When Amazon’s website went down in August 2013, the company lost around $4.8 million. Time is literally money when you’re an online selling giant.
9. Amazon’s fastest delivery may have been 23 minutes.
When the same-day delivery for Amazon Prime was launched in Manhattan, New York, the company claimed that a customer got an order, which was an Easy-Bake Oven, in a record of 23 minutes.
10. Bezos introduced the “two-pizza team” concept to in 2002.
Amazon believed in teamwork, but it must be done with few members so that a team could work autonomously. For Bezos, small teams – a group that should not be larger than what two pizzas can feed – make it easier to communicate more effectively.
Bezos also encouraged employees to set strict goals with “fitness functions” as an equation to measure success. Many employees were stressed with the expectations of the fitness functions and hated the “two-pizza teams.”
11. Beszos was known as a tough and demanding boss at Amazon who would often explode at employees.
When a colleague couldn’t meet his standards, Bezos could become sarcastic or explosive. He was capable of being harsh when he heard something he didn’t like. According to Amazon’s employees, Bezos has delivered these cold statements:
“Are you lazy or just incompetent?”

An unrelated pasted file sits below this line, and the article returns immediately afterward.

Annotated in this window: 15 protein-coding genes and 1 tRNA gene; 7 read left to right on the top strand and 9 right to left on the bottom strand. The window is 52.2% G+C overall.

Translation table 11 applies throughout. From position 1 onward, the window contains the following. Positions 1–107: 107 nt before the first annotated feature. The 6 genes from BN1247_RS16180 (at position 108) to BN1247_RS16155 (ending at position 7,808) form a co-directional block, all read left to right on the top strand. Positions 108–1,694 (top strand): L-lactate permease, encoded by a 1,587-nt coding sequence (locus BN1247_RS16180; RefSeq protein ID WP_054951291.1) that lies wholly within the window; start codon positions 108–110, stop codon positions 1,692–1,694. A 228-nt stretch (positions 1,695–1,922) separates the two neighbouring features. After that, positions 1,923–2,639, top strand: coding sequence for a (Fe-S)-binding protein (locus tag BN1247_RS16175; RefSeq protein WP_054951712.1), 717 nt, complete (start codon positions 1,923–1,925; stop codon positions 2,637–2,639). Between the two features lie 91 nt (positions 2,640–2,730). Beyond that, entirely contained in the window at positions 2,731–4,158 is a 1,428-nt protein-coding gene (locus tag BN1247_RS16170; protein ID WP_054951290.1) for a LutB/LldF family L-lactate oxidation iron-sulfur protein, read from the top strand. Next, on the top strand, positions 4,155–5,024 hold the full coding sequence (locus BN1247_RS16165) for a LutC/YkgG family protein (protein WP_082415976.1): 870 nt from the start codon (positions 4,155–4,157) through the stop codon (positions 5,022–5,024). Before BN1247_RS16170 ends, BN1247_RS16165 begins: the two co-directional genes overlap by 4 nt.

“I’m sorry, did I take my stupid pills today?”
“Do I need to go down and get the certificate that says I’m CEO of the company to get you to stop challenging me on this?”
“Why are you wasting my life?”
12. Amazon has a bear skeleton displayed at its main office.
When Bezos tried to compete with eBay’s auction platform, he purchased a $40,000 skeleton of an Ice Age cave bear and displayed it in the lobby of its Seattle headquarters. The idea flopped, but the specimen is still there, along with the sign “Please Don’t Feed The Bear.”
13. Many of Amazon’s former employees started their own successful companies.
Charlie Cheever, the founder of question and answer site Quora, and Jason Kilar, the CEO of online streaming business Hulu, were both Amazon alumni. The Indian online shopping website Flipkart.com was also founded by Amazon’s former employees Sanchin and Binny Bansal.